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International Journal of Applied Philosophy

Volume 25, Issue 2, Fall 2011

Nicholas Dixon
Pages 151-170
DOI: 10.5840/ijap201125215

Handguns, Philosophers, and the Right to Self-Defense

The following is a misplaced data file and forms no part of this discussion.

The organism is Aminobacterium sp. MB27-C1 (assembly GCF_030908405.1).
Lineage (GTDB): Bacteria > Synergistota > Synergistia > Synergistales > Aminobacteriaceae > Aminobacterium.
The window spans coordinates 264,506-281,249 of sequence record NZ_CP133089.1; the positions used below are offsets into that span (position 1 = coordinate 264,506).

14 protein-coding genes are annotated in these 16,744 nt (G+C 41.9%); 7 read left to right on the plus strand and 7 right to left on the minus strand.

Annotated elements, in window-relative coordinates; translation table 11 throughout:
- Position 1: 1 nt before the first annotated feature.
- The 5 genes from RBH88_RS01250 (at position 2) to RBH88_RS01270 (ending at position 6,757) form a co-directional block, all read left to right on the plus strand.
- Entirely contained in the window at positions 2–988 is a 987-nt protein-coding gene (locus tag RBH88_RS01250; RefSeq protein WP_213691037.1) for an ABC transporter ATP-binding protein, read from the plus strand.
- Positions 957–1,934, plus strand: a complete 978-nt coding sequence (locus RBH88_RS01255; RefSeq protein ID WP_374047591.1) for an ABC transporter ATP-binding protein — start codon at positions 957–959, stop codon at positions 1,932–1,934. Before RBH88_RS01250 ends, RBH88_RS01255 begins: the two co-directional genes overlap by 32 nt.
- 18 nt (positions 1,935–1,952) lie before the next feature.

Within the last decade or so several philosophers have argued against handgun prohibition on the ground that it violates the right to self-defense. However, even these philosophers grant that the right to own handguns is not absolute and could be overridden if doing so would bring about an enormous social good. Analysis of intra-United States empirical data cited by gun rights advocates indicates that guns do not make us safer, while international data lends powerful support to the thesis that guns do indeed increase homicide. If handguns do not make us safer, then appealing to the right to self-defense as an objection to prohibition is moot. Prohibition neither violates the right to self-defense nor sacrifices anyone’s interests for the common good, since it makes each person less likely to be murdered than the current permissive handgun laws. Moreover, we also must take into account the right to life of victims of handgun crimes made possible by liberal handgun laws. Consequently, invoking the right to self-defense does not provide any sound reason against handgun prohibition over and above familiar utilitarian objections, which are themselves refuted by the empirical evidence.